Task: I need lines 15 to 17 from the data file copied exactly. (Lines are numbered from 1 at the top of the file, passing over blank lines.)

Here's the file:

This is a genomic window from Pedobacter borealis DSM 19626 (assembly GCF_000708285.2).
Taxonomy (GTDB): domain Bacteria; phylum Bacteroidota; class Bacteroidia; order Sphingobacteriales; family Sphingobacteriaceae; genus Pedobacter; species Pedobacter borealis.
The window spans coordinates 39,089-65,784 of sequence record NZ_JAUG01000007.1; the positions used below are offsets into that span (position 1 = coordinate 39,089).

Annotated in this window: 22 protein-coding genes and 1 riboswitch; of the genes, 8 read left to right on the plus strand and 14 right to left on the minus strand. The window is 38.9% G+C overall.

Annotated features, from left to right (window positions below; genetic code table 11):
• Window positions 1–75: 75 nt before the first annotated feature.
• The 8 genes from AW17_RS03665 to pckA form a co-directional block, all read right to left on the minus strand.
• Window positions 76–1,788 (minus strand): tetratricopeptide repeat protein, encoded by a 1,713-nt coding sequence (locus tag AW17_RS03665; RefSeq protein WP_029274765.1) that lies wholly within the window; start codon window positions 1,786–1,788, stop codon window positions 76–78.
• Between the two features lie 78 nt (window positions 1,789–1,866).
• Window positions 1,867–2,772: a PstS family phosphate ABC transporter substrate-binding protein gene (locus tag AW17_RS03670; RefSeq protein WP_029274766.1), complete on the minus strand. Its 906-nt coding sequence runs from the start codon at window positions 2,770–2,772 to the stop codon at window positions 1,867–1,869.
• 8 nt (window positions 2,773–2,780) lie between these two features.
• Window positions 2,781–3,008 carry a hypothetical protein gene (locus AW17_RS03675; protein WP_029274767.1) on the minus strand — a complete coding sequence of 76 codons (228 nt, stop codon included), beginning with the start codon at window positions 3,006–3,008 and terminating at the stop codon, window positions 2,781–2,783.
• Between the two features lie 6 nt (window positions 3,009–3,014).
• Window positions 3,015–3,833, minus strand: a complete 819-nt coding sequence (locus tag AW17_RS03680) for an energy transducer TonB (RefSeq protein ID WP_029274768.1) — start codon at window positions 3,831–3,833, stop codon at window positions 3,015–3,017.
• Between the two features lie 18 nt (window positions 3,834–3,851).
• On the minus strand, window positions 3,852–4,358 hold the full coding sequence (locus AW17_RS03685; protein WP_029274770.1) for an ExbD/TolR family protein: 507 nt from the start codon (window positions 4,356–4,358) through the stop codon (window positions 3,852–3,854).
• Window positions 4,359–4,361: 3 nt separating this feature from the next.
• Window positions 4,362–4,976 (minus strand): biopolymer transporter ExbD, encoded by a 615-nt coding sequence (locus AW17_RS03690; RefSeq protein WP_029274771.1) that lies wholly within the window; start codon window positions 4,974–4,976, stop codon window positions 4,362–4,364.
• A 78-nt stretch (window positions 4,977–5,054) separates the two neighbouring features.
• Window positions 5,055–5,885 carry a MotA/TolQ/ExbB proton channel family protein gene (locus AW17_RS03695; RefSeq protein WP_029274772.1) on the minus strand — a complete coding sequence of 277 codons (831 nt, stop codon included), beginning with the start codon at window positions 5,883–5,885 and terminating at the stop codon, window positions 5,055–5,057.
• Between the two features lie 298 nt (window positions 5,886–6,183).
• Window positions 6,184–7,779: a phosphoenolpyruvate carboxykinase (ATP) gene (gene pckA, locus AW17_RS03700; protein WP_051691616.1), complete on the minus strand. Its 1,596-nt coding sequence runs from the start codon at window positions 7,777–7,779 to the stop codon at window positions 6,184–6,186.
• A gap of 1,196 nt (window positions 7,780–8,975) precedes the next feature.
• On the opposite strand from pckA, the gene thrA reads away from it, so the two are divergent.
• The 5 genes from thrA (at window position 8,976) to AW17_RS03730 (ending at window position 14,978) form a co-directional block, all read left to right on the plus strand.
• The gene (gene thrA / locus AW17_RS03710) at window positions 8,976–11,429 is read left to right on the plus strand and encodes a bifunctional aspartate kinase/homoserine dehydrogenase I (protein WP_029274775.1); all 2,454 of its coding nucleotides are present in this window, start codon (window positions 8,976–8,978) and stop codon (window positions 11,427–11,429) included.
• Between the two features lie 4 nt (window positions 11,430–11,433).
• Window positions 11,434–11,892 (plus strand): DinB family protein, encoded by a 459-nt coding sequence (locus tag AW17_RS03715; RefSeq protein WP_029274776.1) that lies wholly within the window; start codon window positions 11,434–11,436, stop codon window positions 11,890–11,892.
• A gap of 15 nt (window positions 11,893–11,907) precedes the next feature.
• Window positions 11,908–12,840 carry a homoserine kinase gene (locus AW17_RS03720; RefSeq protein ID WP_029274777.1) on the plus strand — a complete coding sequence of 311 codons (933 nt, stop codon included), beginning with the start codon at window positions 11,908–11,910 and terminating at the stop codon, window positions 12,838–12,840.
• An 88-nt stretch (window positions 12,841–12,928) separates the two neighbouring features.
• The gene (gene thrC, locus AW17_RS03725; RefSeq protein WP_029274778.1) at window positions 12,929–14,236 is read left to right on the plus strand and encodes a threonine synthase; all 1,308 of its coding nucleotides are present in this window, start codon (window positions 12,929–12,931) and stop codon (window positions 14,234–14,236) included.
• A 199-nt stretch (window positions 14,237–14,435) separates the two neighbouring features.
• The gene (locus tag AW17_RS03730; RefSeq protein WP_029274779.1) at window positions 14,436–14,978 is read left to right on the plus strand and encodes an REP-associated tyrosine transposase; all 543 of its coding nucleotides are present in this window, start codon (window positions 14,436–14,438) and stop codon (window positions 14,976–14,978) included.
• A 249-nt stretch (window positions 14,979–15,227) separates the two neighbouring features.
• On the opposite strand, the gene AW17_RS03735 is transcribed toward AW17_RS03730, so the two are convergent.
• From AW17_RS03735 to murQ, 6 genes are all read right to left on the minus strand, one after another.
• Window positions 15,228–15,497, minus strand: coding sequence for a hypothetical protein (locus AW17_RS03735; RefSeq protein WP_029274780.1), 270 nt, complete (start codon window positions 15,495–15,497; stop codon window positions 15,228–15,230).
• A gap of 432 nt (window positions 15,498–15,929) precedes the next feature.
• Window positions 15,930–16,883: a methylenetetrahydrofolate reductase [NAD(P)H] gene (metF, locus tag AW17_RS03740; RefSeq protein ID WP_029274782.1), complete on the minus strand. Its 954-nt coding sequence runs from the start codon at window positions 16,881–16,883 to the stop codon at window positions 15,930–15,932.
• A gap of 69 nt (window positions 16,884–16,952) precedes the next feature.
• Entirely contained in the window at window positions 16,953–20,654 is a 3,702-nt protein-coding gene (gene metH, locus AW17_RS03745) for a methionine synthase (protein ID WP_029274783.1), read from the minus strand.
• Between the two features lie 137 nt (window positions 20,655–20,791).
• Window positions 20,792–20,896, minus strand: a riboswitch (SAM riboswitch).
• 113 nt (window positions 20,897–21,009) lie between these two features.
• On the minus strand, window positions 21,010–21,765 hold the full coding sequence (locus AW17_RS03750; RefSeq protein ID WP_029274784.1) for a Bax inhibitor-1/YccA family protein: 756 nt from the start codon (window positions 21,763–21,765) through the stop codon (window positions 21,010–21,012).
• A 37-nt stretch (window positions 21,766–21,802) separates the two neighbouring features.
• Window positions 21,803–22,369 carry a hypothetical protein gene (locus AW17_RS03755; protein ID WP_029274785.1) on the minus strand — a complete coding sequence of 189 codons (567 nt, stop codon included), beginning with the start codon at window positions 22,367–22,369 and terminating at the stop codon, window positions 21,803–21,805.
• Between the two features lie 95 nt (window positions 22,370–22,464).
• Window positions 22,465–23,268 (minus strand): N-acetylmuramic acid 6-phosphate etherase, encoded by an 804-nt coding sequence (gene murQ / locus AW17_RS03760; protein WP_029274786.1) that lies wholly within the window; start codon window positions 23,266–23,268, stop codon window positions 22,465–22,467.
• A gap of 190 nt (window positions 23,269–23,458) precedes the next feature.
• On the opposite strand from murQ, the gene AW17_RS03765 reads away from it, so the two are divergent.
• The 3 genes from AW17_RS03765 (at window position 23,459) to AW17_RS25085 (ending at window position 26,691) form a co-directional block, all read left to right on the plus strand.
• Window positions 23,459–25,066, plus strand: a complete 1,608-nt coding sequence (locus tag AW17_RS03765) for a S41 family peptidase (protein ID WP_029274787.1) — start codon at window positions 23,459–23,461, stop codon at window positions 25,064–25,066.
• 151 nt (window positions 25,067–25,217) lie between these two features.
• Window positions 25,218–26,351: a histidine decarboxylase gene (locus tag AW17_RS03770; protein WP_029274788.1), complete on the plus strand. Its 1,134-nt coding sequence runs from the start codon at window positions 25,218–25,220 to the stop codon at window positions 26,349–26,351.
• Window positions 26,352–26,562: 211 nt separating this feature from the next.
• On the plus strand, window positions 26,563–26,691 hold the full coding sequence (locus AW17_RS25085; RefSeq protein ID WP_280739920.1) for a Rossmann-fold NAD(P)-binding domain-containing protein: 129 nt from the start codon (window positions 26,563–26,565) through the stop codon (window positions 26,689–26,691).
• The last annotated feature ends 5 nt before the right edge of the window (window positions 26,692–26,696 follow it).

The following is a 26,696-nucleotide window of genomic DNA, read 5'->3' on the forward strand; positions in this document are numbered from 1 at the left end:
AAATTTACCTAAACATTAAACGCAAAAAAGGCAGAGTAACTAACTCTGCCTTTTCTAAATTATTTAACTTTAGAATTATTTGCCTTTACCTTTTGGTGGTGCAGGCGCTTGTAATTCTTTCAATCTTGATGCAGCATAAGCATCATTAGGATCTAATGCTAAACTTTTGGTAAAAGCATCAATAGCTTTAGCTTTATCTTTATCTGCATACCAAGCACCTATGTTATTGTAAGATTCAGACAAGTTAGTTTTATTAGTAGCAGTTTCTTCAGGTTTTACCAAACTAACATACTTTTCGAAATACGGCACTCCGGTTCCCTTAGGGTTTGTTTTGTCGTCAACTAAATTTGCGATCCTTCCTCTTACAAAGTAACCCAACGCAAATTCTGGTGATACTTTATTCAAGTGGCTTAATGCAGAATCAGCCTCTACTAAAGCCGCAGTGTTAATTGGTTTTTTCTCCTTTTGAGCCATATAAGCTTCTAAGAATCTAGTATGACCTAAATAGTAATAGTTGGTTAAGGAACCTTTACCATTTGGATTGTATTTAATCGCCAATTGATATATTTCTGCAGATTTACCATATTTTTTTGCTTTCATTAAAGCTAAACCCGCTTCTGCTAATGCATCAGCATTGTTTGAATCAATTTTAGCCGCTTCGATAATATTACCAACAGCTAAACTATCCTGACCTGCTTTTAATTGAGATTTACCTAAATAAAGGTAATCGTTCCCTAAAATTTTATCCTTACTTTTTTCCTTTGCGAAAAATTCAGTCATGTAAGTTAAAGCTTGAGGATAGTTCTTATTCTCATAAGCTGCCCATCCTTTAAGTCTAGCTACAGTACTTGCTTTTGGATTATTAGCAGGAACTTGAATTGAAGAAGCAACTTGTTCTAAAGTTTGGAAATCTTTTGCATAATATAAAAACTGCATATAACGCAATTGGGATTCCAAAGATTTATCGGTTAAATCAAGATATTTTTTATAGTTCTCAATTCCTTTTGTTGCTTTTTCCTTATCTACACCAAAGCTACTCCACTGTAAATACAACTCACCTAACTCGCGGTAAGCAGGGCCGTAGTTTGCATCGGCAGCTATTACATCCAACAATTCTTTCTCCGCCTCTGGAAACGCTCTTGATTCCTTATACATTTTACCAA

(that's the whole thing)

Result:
• Between the two features lie 18 nt (window positions 3,834–3,851).
• On the minus strand, window positions 3,852–4,358 hold the full coding sequence (locus AW17_RS03685; protein WP_029274770.1) for an ExbD/TolR family protein: 507 nt from the start codon (window positions 4,356–4,358) through the stop codon (window positions 3,852–3,854).
• Window positions 4,359–4,361: 3 nt separating this feature from the next.